The meeting will be held from 8:00 to 10:00 p.m. at The University of Toronto,Mississauga Campus, in lecture hall SE2082 in the William Davis Building. The meeting is open to the public and is free.  

Enter off of Mississauga Road. Park in lot 4 or the parkade, across from the fitness centre south of theDavis Building. Enter through the Fitness centre, walk up the stairs untilyou reach the main corridor then turn right. (If you need an elevator,follow the corridor to the right of the stairs, then go up to the mainfloor.) Look for the Mississauga Centre sign in front of the lecture room.

Post meeting plans: we usually continue the discussion post-meeting at a local bar – please join us!

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RASC Mississauga Centre Meeting September 23
Sep
23
8:00 PM20:00

RASC Mississauga Centre Meeting September 23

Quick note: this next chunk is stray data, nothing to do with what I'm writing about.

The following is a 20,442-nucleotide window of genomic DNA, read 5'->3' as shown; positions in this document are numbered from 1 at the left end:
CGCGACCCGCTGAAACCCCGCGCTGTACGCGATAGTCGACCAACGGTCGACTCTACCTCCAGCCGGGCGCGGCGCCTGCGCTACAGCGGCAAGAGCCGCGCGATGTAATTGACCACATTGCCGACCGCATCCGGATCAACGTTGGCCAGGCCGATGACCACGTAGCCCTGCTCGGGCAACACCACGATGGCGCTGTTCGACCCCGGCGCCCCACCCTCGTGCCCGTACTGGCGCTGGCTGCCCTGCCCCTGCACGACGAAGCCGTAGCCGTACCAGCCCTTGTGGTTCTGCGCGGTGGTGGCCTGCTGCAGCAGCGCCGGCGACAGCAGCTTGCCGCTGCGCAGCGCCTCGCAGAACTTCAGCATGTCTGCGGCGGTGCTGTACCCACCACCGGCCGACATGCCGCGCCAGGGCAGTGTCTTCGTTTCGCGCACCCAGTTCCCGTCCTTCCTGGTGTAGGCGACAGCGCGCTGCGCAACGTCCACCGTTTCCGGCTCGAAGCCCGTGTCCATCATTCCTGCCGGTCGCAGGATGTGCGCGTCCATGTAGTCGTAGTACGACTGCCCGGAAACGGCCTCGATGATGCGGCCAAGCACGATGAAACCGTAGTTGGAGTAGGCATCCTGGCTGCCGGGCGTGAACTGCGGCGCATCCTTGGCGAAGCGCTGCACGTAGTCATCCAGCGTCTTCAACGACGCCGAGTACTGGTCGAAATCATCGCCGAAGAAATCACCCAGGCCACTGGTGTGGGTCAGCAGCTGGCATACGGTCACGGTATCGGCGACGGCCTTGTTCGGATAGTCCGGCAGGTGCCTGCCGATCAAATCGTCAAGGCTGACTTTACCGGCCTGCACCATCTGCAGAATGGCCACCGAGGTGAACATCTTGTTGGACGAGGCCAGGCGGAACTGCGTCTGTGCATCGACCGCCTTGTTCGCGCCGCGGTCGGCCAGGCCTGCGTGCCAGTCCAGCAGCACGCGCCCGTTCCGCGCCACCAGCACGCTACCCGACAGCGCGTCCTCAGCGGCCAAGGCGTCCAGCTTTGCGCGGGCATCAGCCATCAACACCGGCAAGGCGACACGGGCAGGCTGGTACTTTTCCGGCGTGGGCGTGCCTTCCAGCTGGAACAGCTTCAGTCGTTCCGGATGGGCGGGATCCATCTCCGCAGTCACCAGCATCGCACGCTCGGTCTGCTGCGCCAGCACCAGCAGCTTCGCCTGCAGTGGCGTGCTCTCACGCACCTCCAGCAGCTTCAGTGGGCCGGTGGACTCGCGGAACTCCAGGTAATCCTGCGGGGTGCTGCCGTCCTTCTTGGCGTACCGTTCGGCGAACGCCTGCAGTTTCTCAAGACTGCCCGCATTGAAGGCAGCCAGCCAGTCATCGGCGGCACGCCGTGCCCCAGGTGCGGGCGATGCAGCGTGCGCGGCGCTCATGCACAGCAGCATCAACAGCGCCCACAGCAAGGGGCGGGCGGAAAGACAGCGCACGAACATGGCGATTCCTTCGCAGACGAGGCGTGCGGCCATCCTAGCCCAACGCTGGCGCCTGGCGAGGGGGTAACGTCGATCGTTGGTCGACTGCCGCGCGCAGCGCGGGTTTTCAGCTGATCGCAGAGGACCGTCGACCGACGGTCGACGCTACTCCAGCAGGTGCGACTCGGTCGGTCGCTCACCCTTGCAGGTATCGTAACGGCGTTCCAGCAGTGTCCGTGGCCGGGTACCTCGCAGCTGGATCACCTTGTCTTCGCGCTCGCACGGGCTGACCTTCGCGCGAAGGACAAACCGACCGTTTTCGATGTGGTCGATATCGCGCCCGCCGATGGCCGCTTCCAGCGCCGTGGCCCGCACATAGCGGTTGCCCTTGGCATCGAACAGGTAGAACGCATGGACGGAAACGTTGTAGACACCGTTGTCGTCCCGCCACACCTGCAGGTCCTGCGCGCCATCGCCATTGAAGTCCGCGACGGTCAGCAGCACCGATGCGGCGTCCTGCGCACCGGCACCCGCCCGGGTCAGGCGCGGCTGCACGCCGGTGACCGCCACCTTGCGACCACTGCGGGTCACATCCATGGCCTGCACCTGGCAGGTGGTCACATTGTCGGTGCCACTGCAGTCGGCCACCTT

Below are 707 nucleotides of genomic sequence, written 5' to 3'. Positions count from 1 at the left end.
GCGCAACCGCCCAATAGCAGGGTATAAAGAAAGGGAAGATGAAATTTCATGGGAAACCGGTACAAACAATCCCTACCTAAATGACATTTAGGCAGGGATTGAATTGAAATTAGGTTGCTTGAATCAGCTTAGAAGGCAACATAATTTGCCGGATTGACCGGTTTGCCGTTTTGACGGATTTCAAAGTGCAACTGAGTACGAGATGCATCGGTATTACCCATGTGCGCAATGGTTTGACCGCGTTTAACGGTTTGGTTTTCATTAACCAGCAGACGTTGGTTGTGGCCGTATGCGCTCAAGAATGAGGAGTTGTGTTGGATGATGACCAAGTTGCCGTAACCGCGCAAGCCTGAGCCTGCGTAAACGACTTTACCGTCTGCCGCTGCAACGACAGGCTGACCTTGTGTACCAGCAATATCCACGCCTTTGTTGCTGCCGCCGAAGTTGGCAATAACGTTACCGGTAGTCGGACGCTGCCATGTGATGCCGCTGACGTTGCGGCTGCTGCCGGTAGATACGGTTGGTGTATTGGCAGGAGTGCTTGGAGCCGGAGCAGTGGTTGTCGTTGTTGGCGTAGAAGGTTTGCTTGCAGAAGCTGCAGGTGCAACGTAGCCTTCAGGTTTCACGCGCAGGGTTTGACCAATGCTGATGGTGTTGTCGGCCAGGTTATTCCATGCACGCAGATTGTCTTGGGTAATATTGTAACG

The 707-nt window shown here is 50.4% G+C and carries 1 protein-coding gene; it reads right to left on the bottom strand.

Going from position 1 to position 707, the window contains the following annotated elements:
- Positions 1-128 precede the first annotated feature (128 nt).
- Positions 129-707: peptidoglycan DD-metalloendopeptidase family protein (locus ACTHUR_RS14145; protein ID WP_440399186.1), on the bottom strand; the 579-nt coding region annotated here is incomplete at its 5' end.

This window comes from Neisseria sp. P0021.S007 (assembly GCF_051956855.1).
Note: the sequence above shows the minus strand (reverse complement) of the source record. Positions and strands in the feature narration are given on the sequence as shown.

• University of Toronto Mississauga (map)
  • Google Calendar ICS

The September 23rd meeting of the RASC Mississauga Centre will feature a talk on the OSIRIS-Rex mission.

Talk Title:  There and Back Again

Speaker:  Julie Tomé 

NASA’s OSIRIS-REx spacecraft is on its way to asteroid Bennu on a sample return mission. What questions are mission scientists hoping to answer? Who gets to play with the space dirt? Why was Bennu chosen? Will we need Bruce Willis to blow it up? Learn the answers to these questions and more!

Julie Tomé has earned a Hon. BSc in Physics & Astronomy from York University (’03), a BEd from the University of Ottawa (‘04), and a graduate diploma in Science Communication from Laurentian University (’07). As a Museum Teacher at the Royal Ontario Museum, Julie shares her passion for all things science and history with young and old through school programs, camps, exhibitions, and special programs.